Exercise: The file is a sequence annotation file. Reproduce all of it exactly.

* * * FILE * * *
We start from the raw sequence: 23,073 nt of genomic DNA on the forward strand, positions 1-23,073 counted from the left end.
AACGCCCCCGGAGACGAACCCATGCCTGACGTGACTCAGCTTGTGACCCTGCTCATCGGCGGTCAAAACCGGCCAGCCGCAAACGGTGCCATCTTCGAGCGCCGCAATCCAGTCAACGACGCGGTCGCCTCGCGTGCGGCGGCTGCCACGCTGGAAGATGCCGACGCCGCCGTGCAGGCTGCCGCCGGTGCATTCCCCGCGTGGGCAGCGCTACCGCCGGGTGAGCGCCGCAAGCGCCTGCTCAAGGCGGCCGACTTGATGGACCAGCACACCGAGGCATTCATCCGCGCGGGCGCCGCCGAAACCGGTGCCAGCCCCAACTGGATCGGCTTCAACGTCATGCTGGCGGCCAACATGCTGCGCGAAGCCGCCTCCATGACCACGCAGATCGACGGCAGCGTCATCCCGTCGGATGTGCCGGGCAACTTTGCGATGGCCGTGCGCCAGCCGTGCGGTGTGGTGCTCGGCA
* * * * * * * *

We start from the raw sequence: 23,073 nt of genomic DNA on the forward strand, positions 1-23,073 counted from the left end.
AACGCCCCCGGAGACGAACCCATGCCTGACGTGACTCAGCTTGTGACCCTGCTCATCGGCGGTCAAAACCGGCCAGCCGCAAACGGTGCCATCTTCGAGCGCCGCAATCCAGTCAACGACGCGGTCGCCTCGCGTGCGGCGGCTGCCACGCTGGAAGATGCCGACGCCGCCGTGCAGGCTGCCGCCGGTGCATTCCCCGCGTGGGCAGCGCTACCGCCGGGTGAGCGCCGCAAGCGCCTGCTCAAGGCGGCCGACTTGATGGACCAGCACACCGAGGCATTCATCCGCGCGGGCGCCGCCGAAACCGGTGCCAGCCCCAACTGGATCGGCTTCAACGTCATGCTGGCGGCCAACATGCTGCGCGAAGCCGCCTCCATGACCACGCAGATCGACGGCAGCGTCATCCCGTCGGATGTGCCGGGCAACTTTGCGATGGCCGTGCGCCAGCCGTGCGGTGTGGTGCTCGGCA